9       22.1967   176.6267   21.9892    176.5700    23.84       N4       
                                                                SB5n, SB6n   

    10      22.2100   176.6208   22.2225    176.5842     4.04                

    11      22.3675   176.8792   22.1183    176.7875    29.32       N5       

Single channel reflection data was collected along all lines

S - Southern DOBS deployments N - Northern DOBS deployments

SB - Sonobuoy data (south/north experiment) SC - Single channel data only

Table 3

Recorded 3D seismic data

Line No.    1     2     3    4     5     6     7     8    9    10    11   


   S1             X     X    X°                                           

   S2             X     X    X     X                                      

   S3             X     X    X     X                                      

   S4             X     X          X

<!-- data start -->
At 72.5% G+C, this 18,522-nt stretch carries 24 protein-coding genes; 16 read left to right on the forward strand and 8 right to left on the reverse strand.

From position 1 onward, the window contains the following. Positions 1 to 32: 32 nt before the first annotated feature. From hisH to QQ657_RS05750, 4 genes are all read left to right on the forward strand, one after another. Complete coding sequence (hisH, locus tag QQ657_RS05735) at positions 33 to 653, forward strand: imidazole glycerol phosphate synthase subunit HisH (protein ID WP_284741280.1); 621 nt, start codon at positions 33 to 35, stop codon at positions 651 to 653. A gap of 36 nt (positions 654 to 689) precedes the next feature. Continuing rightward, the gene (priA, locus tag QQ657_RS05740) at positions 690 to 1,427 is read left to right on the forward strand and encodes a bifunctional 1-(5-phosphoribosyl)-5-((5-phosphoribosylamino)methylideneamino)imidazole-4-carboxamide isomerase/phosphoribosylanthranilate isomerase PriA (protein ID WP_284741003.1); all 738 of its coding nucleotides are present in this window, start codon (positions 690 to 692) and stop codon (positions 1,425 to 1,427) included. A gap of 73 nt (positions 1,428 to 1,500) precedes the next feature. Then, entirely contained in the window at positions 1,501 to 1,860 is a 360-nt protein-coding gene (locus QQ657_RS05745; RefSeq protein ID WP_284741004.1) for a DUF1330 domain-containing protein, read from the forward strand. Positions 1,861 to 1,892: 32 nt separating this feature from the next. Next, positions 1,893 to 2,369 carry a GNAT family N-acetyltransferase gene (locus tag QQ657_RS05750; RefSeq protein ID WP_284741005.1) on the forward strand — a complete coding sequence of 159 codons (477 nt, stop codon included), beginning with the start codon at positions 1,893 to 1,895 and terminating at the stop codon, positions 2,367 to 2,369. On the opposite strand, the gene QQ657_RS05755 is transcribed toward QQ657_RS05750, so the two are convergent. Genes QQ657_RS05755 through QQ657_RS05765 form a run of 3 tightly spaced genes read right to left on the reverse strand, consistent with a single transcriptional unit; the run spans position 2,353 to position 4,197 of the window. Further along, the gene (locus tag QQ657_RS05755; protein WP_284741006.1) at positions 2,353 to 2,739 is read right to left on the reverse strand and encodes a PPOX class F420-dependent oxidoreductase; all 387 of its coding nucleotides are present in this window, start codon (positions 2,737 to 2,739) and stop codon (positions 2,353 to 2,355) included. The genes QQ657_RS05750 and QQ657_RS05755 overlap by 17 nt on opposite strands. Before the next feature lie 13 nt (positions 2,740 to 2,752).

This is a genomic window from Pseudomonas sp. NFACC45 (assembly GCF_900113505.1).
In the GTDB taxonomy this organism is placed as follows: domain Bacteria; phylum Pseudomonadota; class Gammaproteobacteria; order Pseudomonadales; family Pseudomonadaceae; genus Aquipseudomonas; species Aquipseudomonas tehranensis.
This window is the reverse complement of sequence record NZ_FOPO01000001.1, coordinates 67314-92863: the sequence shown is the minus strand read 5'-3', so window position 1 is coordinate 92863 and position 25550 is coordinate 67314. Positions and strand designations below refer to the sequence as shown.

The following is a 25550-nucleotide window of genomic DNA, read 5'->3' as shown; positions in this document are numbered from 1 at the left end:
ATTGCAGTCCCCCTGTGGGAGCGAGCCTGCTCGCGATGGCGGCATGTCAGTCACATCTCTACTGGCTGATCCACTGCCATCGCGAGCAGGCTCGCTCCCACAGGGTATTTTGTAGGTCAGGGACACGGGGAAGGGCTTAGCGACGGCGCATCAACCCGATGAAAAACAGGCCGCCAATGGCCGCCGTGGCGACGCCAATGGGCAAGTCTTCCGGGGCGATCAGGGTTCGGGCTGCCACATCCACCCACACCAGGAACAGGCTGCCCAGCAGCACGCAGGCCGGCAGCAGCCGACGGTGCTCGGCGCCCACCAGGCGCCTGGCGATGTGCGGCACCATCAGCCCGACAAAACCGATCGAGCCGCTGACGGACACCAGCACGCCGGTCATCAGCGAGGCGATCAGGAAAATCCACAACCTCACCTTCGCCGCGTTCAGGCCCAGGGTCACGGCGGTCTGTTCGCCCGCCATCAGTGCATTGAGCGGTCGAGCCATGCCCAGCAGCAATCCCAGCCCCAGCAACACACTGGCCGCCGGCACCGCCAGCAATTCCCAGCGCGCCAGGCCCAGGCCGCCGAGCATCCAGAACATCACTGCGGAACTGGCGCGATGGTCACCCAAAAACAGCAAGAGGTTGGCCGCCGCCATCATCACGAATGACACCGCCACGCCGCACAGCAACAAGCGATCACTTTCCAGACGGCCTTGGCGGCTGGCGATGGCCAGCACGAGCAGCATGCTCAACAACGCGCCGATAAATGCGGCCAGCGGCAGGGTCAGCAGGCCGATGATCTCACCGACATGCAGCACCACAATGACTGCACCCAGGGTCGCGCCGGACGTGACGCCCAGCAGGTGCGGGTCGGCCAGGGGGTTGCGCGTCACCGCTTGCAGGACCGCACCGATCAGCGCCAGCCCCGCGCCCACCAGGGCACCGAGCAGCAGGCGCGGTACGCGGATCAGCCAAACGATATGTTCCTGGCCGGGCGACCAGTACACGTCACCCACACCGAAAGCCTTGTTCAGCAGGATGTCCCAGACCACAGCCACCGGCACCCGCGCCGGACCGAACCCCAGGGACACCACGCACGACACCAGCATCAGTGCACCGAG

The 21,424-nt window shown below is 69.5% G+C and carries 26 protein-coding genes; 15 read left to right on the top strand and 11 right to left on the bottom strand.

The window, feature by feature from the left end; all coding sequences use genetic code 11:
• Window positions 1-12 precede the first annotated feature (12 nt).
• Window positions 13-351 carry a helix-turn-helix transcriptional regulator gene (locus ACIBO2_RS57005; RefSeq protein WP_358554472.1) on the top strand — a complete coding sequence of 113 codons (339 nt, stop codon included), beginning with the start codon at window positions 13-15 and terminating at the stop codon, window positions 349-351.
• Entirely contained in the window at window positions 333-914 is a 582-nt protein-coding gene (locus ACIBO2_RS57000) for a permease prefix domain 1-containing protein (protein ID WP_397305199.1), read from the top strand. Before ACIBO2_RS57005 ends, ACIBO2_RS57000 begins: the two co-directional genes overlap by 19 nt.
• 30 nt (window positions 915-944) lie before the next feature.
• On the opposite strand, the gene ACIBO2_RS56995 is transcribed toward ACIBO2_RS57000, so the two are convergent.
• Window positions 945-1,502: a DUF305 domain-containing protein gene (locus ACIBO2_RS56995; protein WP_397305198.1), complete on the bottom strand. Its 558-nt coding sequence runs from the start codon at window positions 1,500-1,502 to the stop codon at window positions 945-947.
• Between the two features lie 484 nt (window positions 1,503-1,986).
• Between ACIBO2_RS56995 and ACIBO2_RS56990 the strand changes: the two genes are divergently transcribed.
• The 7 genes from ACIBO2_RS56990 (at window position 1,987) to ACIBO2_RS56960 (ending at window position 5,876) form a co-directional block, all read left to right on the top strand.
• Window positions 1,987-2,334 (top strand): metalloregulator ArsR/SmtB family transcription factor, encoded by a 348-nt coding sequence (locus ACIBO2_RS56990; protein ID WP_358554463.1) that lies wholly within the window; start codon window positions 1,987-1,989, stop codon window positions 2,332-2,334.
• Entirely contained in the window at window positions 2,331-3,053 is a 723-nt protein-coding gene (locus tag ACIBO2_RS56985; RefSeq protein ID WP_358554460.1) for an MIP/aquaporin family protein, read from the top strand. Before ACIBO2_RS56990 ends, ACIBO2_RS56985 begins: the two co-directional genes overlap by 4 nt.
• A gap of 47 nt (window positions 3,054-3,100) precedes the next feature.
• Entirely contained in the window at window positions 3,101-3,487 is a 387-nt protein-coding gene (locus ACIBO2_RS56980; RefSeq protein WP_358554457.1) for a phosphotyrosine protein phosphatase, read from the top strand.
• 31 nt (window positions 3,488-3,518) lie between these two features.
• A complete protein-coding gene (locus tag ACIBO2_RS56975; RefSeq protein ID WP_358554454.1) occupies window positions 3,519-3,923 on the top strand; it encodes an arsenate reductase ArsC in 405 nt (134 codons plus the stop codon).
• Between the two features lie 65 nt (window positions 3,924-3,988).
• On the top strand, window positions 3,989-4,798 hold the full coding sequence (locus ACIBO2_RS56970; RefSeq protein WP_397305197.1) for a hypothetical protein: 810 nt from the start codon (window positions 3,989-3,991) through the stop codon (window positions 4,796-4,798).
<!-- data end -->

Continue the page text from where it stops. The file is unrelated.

S5             X     X    X     X                                      

   S6             X     X    X     X                                      

   N1      X¹                X²    X           X     X    X     X     X   

   N2      X¹                X²    X           X     X    X     X     X   

   N3      X¹                X²    X           X     X    X     X     X   

   N4      X¹                X²    X           X     X          X     X   

   N5      X¹                X²    X           X     X    X     X         

   N6      X¹                X²                X     X    X     X     X   

° - southern half of line only S - Seismic South DOBS

¹ - western end of line only N - Seismic North DOBS

² - northern half of line only X - 3D Data recorded from this line

Table 4

EM instrument positions

 Instrum.    Instrum.  Instrum. Name  Latitude Latitude  Longit.   Longit.   Water   
   Type       Number                            (' S)     (° W)    (' W)     Depth   
                                       (° S)                                  (m)    

Expt. 1 &